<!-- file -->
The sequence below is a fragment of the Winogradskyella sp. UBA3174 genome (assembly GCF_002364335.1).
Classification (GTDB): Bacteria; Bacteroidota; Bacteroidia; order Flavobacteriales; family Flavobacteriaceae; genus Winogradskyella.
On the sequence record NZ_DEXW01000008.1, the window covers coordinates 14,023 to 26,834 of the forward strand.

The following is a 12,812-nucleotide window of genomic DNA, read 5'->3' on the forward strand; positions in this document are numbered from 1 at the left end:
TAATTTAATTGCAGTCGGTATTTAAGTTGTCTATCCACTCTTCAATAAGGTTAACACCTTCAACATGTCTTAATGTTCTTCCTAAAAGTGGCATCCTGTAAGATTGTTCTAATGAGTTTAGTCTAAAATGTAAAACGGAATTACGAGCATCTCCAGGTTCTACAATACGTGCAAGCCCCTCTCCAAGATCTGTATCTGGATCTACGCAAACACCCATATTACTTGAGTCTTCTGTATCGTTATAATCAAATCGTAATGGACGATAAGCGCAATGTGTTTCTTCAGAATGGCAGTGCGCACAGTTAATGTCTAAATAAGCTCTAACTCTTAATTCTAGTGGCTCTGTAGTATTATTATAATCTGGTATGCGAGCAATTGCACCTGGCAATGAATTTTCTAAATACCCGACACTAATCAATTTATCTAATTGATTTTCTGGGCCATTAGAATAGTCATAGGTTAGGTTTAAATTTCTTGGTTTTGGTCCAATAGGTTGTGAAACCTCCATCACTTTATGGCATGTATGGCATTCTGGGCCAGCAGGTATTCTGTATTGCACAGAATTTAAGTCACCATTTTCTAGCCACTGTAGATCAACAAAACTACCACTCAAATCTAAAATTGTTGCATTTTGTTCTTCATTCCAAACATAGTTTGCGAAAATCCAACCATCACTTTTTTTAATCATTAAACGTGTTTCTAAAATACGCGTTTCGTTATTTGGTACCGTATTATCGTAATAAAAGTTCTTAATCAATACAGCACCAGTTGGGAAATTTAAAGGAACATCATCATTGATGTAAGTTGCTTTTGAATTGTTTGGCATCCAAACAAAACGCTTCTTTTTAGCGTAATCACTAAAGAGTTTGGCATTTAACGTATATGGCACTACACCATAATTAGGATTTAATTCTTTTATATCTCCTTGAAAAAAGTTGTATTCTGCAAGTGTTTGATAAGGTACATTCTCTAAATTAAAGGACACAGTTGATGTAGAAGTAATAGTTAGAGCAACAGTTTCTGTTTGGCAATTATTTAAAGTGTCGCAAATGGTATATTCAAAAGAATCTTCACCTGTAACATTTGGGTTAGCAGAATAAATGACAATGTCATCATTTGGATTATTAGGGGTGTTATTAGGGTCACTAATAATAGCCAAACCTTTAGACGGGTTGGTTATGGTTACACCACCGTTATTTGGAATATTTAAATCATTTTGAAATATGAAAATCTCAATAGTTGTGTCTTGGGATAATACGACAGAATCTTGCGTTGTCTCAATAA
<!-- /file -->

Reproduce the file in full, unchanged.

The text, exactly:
The sequence below is a fragment of the Winogradskyella sp. UBA3174 genome (assembly GCF_002364335.1).
Classification (GTDB): Bacteria; Bacteroidota; Bacteroidia; order Flavobacteriales; family Flavobacteriaceae; genus Winogradskyella.
On the sequence record NZ_DEXW01000008.1, the window covers coordinates 14,023 to 26,834 of the forward strand.

The following is a 12,812-nucleotide window of genomic DNA, read 5'->3' on the forward strand; positions in this document are numbered from 1 at the left end:
TAATTTAATTGCAGTCGGTATTTAAGTTGTCTATCCACTCTTCAATAAGGTTAACACCTTCAACATGTCTTAATGTTCTTCCTAAAAGTGGCATCCTGTAAGATTGTTCTAATGAGTTTAGTCTAAAATGTAAAACGGAATTACGAGCATCTCCAGGTTCTACAATACGTGCAAGCCCCTCTCCAAGATCTGTATCTGGATCTACGCAAACACCCATATTACTTGAGTCTTCTGTATCGTTATAATCAAATCGTAATGGACGATAAGCGCAATGTGTTTCTTCAGAATGGCAGTGCGCACAGTTAATGTCTAAATAAGCTCTAACTCTTAATTCTAGTGGCTCTGTAGTATTATTATAATCTGGTATGCGAGCAATTGCACCTGGCAATGAATTTTCTAAATACCCGACACTAATCAATTTATCTAATTGATTTTCTGGGCCATTAGAATAGTCATAGGTTAGGTTTAAATTTCTTGGTTTTGGTCCAATAGGTTGTGAAACCTCCATCACTTTATGGCATGTATGGCATTCTGGGCCAGCAGGTATTCTGTATTGCACAGAATTTAAGTCACCATTTTCTAGCCACTGTAGATCAACAAAACTACCACTCAAATCTAAAATTGTTGCATTTTGTTCTTCATTCCAAACATAGTTTGCGAAAATCCAACCATCACTTTTTTTAATCATTAAACGTGTTTCTAAAATACGCGTTTCGTTATTTGGTACCGTATTATCGTAATAAAAGTTCTTAATCAATACAGCACCAGTTGGGAAATTTAAAGGAACATCATCATTGATGTAAGTTGCTTTTGAATTGTTTGGCATCCAAACAAAACGCTTCTTTTTAGCGTAATCACTAAAGAGTTTGGCATTTAACGTATATGGCACTACACCATAATTAGGATTTAATTCTTTTATATCTCCTTGAAAAAAGTTGTATTCTGCAAGTGTTTGATAAGGTACATTCTCTAAATTAAAGGACACAGTTGATGTAGAAGTAATAGTTAGAGCAACAGTTTCTGTTTGGCAATTATTTAAAGTGTCGCAAATGGTATATTCAAAAGAATCTTCACCTGTAACATTTGGGTTAGCAGAATAAATGACAATGTCATCATTTGGATTATTAGGGGTGTTATTAGGGTCACTAATAATAGCCAAACCTTTAGACGGGTTGGTTATGGTTACACCACCGTTATTTGGAATATTTAAATCATTTTGAAATATGAAAATCTCAATAGTTGTGTCTTGGGATAATACGACAGAATCTTGCGTTGTCTCAATAA